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ZSW Sets European Record for CIGS Cells

German scientists raise efficiency to 22 percent

Scientists at the Centre for Solar Energy and Hydrogen Research Baden-Wuerttemberg (ZSW) in Stuttgart have raised the efficiency of thin-film CIGS solar cells  to 22.0 percent by optimising various manufacturing processes.

The Fraunhofer Institute for Solar Energy Systems ISE has confirmed the results. ZSW is now only 0.3 percentage point behind the current world record.

The cell has a surface area of 0.5 square centimetres, a standard size for test cells. It was produced in a laboratory coating machine using the co-evaporation method. "The technological potential is far from tapped out at 22 percent efficiency," says Michael Powalla, ZSW board member and head of the Photovoltaics division. "It will be possible to achieve up to 25 percent in the next few years."

 A race between solar power technologies

CIGS technology has made great strides in recent years. It overtook its the multicrystalline silicon cell some time ago in cell efficiency, extending its lead to a full percentage point. In module efficiency, silicon PV is still ahead. Commercially available modules have about 17 percent, CIGS modules about 14 percent.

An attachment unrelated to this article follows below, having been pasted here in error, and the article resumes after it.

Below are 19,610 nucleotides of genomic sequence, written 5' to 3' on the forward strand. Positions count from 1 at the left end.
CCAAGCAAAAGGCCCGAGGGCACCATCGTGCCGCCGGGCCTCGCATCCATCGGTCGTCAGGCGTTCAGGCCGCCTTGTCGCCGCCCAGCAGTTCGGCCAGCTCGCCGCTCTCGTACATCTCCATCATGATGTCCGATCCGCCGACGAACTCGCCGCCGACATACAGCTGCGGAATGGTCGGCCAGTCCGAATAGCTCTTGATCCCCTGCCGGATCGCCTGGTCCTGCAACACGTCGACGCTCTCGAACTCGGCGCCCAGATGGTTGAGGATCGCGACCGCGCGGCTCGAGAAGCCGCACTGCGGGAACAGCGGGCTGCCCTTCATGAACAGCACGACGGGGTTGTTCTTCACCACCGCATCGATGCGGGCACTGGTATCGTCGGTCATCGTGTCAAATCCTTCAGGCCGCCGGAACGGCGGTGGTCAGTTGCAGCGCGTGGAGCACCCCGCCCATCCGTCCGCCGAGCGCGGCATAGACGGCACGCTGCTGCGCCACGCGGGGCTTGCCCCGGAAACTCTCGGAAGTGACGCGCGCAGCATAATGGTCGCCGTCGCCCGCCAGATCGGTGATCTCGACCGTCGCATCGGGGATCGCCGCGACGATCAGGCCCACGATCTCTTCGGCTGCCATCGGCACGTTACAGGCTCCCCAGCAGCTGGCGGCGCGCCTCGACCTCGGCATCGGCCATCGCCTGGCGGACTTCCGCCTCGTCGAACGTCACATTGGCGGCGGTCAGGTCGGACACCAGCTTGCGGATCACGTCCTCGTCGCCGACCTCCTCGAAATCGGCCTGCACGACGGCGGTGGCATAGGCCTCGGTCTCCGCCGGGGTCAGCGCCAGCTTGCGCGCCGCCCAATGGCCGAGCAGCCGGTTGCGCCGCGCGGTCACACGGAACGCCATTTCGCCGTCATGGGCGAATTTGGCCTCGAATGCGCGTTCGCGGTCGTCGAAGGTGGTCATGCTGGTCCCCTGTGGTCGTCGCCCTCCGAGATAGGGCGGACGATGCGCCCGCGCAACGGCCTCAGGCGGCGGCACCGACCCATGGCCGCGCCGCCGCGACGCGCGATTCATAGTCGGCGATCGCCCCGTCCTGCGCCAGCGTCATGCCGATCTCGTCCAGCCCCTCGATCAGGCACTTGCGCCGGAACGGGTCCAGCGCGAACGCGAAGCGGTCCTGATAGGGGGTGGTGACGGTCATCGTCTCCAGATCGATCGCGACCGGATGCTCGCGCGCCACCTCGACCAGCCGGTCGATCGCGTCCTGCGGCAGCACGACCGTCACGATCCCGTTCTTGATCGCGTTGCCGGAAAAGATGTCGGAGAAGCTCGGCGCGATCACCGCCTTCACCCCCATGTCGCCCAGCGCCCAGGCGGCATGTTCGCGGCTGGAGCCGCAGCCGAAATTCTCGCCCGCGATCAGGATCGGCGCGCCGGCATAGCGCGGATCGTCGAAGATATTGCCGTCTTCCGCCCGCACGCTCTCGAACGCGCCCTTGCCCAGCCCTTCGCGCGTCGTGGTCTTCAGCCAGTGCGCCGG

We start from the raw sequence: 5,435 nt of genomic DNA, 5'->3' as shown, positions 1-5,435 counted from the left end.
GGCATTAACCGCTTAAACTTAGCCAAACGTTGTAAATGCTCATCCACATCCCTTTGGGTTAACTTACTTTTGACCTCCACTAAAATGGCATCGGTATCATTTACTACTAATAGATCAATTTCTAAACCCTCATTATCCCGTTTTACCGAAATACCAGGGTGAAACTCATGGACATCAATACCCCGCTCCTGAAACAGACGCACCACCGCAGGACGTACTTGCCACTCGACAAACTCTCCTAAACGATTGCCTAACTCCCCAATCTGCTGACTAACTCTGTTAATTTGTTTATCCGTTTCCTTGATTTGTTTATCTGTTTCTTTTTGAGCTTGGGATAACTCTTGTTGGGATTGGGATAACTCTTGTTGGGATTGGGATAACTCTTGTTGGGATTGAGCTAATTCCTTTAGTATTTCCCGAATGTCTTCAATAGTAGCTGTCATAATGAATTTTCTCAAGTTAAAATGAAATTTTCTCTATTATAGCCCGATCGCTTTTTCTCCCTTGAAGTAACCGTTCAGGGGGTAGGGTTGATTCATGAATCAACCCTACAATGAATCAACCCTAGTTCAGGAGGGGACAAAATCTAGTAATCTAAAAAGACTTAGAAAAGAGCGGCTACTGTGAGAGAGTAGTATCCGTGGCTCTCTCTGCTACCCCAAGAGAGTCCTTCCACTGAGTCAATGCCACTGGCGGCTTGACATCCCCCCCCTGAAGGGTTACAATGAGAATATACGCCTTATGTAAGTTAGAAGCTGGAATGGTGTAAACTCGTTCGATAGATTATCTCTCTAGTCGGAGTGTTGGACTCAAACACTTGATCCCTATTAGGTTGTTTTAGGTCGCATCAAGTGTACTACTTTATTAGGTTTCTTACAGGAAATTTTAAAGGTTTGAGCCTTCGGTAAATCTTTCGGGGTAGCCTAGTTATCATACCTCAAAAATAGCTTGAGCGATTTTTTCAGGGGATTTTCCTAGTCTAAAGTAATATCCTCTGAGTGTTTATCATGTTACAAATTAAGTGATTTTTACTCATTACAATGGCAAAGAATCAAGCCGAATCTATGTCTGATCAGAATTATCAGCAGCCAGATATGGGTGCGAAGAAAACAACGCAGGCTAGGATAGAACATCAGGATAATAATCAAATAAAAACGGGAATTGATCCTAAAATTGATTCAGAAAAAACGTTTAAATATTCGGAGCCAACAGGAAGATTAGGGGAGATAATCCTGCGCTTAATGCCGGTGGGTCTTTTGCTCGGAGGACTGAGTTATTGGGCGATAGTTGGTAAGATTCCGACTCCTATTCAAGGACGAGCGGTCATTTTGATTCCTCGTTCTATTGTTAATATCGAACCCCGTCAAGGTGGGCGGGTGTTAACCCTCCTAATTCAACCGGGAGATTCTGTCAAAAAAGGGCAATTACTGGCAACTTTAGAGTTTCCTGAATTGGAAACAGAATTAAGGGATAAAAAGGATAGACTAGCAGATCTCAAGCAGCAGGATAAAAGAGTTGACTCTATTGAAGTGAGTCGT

Manufacturing costs amount to 40 cents per watt even in small CIGS factories, and they can be reduced by expanding production capacity. Given an annual output of 0.5 to 1 gigawatts, CIGS PV plants can achieve 18 percent or greater module efficiency and costs as low as 25 cents per watt. This means costs can be brought down to a competitive level even at a relatively low output, so it follows that CIGS PV manufacturing requires less upfront investment than silicon PV production.

Market opportunities for thin-film photovoltaics

For people who own solar power systems. the ability for thin-film modules to deliver higher yields under low light conditions is a major selling point. It also takes less energy to manufacture CIGS modules than silicon PV. Flexible versions featuring high-efficiency CIGS are in the works.

The efficiency rates achieved in the southwest of Germany are also of interest to the industry. Manz AG, ZSW's industry partner, recently decided to continue its commitment to CIGS and is developing this technology further in a joint effort with ZSW.

A record amount of solar power capacity, 52 gigawatts, was installed in 2015, and annual demand is expected to rise to more than 100 gigawatts in the next few years. And that means the world will be needing new solar factories.

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